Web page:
QUIETLY reflecting on Edinburgh's latest stuttering performance over a quick beer on Friday night, a colleague and I mused upon the possibility of Glasgow upsetting the odds and winning in Swansea.

My, how we chuckled as we considered the unlikelihood of our hapless countrymen coming up trumps at a ground where the average number of points conceded by Scottish sides over the last couple of years was just below 50.

The colleague in question had worked for many years in Wales and reckoned that, of all clubs, Swansea were traditionally toughest to beat at home.

That was odd, we thought, given their ground's unimposing nature, with the famous cricket square from which Gary Sobers launched his six 6s leaving one end open, far from the intimidating environment at the likes of Stradey Park, Llanelli, or The Gnoll, in Neath.

That Swansea had already lost at home this season, to Bridgend in their opening match, merely reinforced the unlikelihood of a Glasgow win.

I had spoken to Dennis John, the Bridgend coach, shortly after that, though, and had the result placed in true perspective as he pointed out that it was only the third time, man and boy, that he had won there in a 25-year playing and coaching career. In any case, that was in August when Swansea were still depleted. On Saturday the big guns were all back.

Furthermore, was it not an impeccable home record upon which Swansea based their Welsh/Scottish League title win last season, that and the fact that they alone won on both their visits to Scotland? Following upon the 59-point Hughenden defeat of Pontypridd then - a club which, incidentally, is highly unused to suffering that kind of thrashing - Glasgow's win at St Helen's will have reverberated around the valleys.

After two years of mocking of their efforts down there, expect the whingeing about the fact that Scotland are fielding representative sides to start again any day now.

The reality is that Glasgow are beginning to play like a club side, having formed a real sense of identity with a tight-knit squad over the past year or so.

Having set out to make Hughenden a fortress, they have lost only two competitive matches there - one of them to Edinburgh - in the past year.

Phase two was to become more formidable away from home and in this calendar year alone they have won at Llanelli, Newport, and now Swansea, as well as, perversely, across the country in Edinburgh.

It was Frank Hadden, Edinburgh's coach, who inadvertently put his finger on the difference between the two sides when saying before and after Friday's lacklustre performance against Caerphilly that lack of confidence was holding his team back. It is the latest manifestation of what is a national problem.Underneath the often gallus exterior, an inferiority complex is the Scot's worst trait.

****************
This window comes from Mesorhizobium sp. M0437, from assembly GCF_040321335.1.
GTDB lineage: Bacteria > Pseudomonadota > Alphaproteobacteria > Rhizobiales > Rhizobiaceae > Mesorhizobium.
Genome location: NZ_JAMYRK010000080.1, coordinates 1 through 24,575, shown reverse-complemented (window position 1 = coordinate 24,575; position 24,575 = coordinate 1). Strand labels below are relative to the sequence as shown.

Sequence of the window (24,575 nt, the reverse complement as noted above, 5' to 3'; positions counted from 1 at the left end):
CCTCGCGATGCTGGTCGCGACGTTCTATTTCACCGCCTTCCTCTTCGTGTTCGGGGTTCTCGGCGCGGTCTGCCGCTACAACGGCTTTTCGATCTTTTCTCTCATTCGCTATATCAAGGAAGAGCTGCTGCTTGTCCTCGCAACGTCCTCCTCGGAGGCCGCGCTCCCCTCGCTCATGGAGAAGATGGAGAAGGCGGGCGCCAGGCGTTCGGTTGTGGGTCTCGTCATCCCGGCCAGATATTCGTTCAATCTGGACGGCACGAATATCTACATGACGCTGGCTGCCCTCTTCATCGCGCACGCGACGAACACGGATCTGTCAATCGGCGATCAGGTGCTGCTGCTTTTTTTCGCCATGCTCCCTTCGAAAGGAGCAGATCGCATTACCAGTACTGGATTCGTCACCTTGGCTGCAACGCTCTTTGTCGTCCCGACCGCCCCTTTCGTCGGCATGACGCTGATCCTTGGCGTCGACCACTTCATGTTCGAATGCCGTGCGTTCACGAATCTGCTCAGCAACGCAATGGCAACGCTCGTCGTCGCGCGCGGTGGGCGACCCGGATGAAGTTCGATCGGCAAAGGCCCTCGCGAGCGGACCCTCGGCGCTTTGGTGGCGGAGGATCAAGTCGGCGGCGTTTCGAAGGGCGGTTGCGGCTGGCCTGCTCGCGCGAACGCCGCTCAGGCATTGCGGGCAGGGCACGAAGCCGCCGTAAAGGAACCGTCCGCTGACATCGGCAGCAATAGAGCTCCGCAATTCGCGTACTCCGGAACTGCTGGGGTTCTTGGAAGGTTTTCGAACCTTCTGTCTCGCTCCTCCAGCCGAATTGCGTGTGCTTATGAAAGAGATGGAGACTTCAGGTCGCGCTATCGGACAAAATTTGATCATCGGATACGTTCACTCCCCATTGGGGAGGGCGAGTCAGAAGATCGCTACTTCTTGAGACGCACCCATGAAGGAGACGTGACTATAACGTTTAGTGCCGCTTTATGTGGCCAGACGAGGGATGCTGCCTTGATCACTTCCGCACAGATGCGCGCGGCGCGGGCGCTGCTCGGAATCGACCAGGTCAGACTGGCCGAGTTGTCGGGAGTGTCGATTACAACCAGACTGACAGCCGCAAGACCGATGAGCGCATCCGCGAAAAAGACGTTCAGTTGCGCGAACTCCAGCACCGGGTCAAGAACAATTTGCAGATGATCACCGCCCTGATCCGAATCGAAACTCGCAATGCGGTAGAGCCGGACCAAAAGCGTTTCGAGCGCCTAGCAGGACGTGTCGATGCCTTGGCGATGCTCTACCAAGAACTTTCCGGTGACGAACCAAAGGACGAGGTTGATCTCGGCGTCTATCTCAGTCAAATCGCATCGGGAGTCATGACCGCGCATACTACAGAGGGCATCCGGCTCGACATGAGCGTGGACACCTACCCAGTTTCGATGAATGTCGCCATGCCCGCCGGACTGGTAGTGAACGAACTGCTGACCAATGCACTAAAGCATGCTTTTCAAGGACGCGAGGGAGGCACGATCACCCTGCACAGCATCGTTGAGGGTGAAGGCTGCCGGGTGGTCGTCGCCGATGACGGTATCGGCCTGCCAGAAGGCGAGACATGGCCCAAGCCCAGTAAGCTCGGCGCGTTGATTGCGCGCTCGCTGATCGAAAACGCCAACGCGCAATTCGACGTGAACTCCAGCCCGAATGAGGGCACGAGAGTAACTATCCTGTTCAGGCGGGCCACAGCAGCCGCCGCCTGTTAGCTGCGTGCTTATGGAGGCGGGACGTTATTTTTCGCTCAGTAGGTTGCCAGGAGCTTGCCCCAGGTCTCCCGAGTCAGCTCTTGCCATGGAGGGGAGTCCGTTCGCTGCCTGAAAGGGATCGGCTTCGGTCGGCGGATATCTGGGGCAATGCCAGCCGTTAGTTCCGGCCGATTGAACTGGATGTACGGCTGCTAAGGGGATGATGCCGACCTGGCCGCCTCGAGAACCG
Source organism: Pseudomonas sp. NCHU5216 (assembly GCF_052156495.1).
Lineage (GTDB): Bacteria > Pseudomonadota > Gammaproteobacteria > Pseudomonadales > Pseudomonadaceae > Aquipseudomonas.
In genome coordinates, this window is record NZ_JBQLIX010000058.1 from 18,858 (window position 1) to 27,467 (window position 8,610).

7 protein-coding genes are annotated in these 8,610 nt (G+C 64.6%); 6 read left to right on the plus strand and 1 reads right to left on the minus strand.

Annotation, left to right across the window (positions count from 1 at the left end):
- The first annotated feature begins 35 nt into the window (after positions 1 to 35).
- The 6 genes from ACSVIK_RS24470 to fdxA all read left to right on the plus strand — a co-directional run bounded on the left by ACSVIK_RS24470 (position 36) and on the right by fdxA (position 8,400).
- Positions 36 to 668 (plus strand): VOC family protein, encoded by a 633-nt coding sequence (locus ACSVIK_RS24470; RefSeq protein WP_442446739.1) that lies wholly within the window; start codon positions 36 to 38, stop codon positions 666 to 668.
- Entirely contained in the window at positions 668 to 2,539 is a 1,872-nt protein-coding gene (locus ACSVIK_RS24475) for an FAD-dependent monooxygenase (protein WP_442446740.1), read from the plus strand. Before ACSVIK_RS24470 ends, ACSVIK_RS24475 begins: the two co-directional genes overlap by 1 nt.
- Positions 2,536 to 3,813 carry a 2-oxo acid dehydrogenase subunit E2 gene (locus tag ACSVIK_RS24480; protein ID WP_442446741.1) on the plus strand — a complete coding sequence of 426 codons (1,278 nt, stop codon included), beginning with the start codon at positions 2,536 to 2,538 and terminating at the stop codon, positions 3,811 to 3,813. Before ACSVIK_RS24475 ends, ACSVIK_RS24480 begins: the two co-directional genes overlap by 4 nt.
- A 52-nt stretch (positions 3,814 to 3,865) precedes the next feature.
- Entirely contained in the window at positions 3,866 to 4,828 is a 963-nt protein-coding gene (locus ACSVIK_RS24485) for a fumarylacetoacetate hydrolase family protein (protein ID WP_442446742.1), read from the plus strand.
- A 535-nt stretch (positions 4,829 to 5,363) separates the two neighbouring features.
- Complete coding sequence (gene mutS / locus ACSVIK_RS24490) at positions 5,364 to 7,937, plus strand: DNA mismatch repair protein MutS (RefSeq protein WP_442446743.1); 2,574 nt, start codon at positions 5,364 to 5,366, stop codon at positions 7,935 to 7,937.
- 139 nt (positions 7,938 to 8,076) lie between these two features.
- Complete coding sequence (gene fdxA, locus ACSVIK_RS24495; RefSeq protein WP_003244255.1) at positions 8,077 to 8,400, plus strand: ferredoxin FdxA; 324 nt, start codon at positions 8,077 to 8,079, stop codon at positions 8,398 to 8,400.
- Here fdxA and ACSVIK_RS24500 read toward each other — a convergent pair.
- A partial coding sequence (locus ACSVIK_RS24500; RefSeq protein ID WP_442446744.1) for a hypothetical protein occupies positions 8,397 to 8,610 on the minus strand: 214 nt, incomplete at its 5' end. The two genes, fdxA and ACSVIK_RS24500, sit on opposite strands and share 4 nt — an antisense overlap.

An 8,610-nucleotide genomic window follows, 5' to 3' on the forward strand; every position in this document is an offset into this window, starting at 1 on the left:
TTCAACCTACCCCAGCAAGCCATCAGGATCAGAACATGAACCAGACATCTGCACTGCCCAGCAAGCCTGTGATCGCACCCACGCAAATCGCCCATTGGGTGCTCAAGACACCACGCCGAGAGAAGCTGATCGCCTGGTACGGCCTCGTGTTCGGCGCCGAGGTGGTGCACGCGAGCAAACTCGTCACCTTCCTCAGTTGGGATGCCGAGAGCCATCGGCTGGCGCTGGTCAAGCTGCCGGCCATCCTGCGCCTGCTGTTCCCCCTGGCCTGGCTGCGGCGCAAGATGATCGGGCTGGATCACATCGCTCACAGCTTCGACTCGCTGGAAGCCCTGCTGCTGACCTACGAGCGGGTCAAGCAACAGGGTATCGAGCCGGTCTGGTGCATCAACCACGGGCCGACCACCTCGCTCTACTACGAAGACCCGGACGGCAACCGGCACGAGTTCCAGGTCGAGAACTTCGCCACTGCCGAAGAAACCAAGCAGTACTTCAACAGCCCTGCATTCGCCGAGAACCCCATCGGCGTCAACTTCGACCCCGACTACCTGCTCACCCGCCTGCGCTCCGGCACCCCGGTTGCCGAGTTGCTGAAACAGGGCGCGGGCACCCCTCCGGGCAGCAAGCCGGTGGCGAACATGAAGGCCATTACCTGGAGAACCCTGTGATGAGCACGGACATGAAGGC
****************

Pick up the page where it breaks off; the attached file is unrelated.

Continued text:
I remember speaking to John Rutherford about it some years ago as one of the finest players ever to grace the dark blue admitted that, until the Grand Slam season of 1984, that great group of players did not realise how good they were.

What made the difference was the 1983 Lions tour, when several of them were able to measure themselves in training against their rivals from the three other countries.

This season follows another Lions tour which has seen the quality of Scotland's players questioned, yet in one of their few inspired moments the Lions management did recognise that Simon Taylor is the brightest young talent in British rugby.

Gordon Bulloch, meanwhile, was in the Lions Test dressing room and knows that even the supposed giants suffer from self-doubt and can be beaten.

Also contributing to that syndrome is players' portrayal on television.While English sportsmen, in particular, are boosted by being made to look heroically larger than life, our lads struggle to get a mention, though television coverage of the Scottish sides is at last improving.

Then again Hadden also made another valid point last week when suggesting that, with the facilities and technical support available to them, the Scottish teams are now making more rapid progress than their English and Welsh counterparts.

It will take time for that to come through, however, because they fell so far behind amidt the political maelstrom which saw Scotland dabbling with full-time professionalism while the English were throwing all the resources at their disposal, and quite a lot beyond their disposal, at the situation.

Of course, a win tomorrow night at Cardiff Arms Park, where they conceded 80 points last season, to keep their Celtic League hopes alive would be just the injection of confidence necessary to lift Edinburgh's game to a new level.

Once again, however, we are sceptical and wait in hope rather than anticipation, while also fearing that Glasgow are likely to revert to Scottishness by blowing their chances of qualification for the quarter-finals by losing at home to Ebbw Vale, Llanelli, or both this week. It would be lovely, though, to be proved wrong once again.